BUFFALO, N.Y. - A genetic mutation that alters the kinetics of an ion channel in red blood cells has been identified as the cause behind a hereditary anemia, according to a paper (http://bit.
The research team was led by Frederick Sachs, PhD, SUNY Distinguished Professor in the UB Department of Physiology and Biophysics, who discovered in the 1980s that some ion channels are mechanosensitive, that is, they convert mechanical stress into electrical or biochemical signals.
The findings of the new study are significant, Sachs says, because it is the first time defects in a mechanosensitive ion channel have been implicated as the cause of a disease.
"We found that the mutations in the gene that codes for the ion channel called PIEZO1 causes the channel to stay open too long, causing an ion leak in red cells," explains Sachs. "Calcium and sodium enter, and potassium leaves, and that affects the ability of the red cell to regulate its volume. The cells become dehydrated and can break open, releasing their hemoglobin into the blood, and causing symptoms, such as the shortness of breath seen in anemic patients."
The anemia that results from the mutations in PIEZO1 is called familial xerocytosis, a mild to moderate form of anemia. The ion channel, PIEZO1, is about 10 nanometers across, and it increases its dimensions significantly upon opening; that change in dimensions is what is responsible for its mechanical sensitivity.
Mechanosensitive ion channels are likely to play a role in many diseases, since all cells are mechanically sensitive. Sachs and his colleagues have worked on activation of these channels in Duchenne muscular dystrophy, which is caused by errors in a gene coding for a fibrous protein that reinforces the cell membrane. The increased stress caused by this loss of reinforcement causes the channels to open and the leak of calcium is likely what causes the muscles to atrophy, Sachs explains.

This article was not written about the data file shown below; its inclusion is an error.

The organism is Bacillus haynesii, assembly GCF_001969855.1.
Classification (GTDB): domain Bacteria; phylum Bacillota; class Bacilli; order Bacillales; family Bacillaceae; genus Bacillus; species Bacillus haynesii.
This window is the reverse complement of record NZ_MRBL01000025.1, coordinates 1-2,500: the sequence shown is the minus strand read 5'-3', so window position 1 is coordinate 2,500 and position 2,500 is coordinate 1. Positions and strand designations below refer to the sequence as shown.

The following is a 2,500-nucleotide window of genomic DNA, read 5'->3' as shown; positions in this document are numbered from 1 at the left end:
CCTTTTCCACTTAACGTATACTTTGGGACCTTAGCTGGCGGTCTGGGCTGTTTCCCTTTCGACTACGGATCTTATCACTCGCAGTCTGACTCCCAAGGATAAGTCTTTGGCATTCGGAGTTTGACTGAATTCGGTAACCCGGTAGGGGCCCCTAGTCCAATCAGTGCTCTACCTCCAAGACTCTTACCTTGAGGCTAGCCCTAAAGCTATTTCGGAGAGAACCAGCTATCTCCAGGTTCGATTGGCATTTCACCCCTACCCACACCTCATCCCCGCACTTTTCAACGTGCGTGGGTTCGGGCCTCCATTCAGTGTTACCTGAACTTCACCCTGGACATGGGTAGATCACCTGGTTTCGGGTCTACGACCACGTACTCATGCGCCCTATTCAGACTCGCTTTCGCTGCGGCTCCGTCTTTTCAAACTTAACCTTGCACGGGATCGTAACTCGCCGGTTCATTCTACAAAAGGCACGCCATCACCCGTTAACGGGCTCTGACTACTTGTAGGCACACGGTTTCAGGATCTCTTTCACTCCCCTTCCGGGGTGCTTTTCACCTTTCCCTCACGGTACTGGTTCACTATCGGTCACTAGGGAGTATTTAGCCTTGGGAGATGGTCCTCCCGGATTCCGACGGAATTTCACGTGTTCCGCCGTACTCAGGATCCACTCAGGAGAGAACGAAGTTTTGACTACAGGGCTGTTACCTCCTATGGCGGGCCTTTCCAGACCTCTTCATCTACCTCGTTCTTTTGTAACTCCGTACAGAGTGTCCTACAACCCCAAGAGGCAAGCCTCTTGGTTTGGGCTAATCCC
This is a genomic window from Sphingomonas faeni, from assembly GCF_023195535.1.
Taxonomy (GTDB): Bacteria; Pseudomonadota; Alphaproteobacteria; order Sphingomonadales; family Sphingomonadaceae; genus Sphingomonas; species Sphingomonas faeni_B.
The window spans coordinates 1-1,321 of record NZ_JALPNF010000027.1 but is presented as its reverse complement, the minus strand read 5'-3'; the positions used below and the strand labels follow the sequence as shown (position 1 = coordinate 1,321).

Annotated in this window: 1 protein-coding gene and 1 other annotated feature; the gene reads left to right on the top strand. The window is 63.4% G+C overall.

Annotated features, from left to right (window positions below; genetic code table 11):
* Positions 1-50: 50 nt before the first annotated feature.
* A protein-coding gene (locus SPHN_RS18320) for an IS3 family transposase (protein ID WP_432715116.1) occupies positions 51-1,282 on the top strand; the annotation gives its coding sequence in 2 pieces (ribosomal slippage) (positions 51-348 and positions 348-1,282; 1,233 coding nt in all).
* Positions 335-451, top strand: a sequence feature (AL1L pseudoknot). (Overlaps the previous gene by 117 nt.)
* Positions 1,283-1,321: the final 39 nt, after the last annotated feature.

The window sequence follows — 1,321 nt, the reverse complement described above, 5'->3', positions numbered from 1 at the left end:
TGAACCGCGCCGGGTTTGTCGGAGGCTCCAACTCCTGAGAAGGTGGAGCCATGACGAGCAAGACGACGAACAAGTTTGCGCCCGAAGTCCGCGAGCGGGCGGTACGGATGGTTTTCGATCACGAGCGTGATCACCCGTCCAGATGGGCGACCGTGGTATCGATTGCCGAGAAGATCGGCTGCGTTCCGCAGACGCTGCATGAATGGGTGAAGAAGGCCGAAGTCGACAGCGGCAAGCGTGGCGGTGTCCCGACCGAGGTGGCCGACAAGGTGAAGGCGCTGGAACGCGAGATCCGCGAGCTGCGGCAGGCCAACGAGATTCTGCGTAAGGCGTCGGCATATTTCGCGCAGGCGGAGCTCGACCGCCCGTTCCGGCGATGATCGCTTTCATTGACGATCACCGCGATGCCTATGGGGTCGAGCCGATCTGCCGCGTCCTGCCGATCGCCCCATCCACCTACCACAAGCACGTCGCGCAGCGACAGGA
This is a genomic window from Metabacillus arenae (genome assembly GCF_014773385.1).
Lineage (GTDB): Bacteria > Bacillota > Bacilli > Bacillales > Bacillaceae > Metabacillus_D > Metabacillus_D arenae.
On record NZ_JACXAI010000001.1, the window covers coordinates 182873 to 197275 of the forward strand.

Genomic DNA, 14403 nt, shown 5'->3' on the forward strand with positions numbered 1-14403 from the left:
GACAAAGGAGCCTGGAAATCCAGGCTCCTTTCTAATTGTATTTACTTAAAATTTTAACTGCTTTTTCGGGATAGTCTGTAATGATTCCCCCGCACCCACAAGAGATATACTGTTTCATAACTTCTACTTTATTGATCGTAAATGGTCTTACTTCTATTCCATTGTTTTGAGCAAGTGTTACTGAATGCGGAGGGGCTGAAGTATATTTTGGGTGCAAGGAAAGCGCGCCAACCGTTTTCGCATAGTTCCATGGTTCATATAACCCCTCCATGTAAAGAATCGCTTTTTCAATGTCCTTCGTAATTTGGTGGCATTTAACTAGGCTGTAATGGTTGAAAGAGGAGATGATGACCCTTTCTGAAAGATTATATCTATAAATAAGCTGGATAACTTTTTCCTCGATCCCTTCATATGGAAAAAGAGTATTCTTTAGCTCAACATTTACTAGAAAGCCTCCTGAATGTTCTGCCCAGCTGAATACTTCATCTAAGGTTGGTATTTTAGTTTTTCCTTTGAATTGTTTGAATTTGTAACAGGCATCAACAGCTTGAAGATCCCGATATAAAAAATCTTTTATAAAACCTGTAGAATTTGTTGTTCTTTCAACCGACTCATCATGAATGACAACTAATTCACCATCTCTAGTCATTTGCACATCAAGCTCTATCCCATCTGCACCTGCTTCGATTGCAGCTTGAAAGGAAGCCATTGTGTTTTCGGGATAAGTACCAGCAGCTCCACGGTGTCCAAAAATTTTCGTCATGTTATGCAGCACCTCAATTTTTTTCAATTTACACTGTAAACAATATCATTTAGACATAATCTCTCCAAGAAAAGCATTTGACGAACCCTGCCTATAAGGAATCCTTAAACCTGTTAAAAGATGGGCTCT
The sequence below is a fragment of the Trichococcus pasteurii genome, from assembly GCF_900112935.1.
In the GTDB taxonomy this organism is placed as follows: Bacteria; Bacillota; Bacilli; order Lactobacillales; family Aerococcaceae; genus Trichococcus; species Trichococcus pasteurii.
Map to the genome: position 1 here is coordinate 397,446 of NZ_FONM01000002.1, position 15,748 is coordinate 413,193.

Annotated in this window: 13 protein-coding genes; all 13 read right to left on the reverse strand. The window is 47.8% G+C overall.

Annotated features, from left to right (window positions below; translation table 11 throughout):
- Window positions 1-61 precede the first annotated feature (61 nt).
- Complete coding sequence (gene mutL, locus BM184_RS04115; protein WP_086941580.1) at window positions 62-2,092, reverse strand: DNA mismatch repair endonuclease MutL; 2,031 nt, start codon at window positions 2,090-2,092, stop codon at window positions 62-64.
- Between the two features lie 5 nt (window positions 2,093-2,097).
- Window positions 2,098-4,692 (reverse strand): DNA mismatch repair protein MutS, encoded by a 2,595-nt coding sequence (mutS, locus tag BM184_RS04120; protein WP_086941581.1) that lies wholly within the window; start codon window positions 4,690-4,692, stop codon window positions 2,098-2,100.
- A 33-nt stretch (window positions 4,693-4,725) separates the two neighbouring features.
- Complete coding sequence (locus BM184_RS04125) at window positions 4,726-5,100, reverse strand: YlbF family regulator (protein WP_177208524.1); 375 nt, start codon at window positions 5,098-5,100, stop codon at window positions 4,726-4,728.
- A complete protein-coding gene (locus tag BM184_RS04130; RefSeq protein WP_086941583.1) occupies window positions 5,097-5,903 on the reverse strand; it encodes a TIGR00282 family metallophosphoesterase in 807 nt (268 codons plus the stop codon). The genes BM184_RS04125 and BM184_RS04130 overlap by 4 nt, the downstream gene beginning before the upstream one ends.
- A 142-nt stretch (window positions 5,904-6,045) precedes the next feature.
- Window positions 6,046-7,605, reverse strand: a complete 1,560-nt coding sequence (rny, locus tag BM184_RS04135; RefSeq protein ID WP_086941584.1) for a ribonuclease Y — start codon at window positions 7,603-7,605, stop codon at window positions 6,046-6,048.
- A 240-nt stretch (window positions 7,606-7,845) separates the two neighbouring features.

Sachs and colleagues at UB founded a biotech company in Buffalo, Tonus Therapeutics to create a therapy for muscular dystrophy based on a peptide they discovered that inhibits the channels involved in that disease. They originally discovered the peptide in a tarantula venom but now it is synthesized chemically. The peptide has received orphan drug designation from the FDA.
"We were pleased to find that our spider venom peptide also inhibits the PIEZO1 channel," says Sachs.
"This means our peptide could be a potential therapy in blood diseases, where there are defects in the ways that red blood cells regulate cell volume," he says.
In normal cells, he says, the mechanosensitive ion channels usually remain closed.
"I think the cells use them as emergency valves so the only time they open is when cells are under extreme stress," he explains. "Consequently, our peptide doesn't bother healthy cells, so it's nontoxic. It only affects unhealthy cells, cells which are mechanically stressed."
Co-authors with Sachs and Gottlieb are postdoctoral fellows Chilman Bae, PhD and Radhakrishnan Gnanasambandam and Christopher L. Nicolai, all in the Department of Physiology and Biophysics of the UB School of Medicine and Biomedical Sciences.
The research was supported by the National Institutes of Health, the U.S. Department of Defense and the Children's Guild of Buffalo.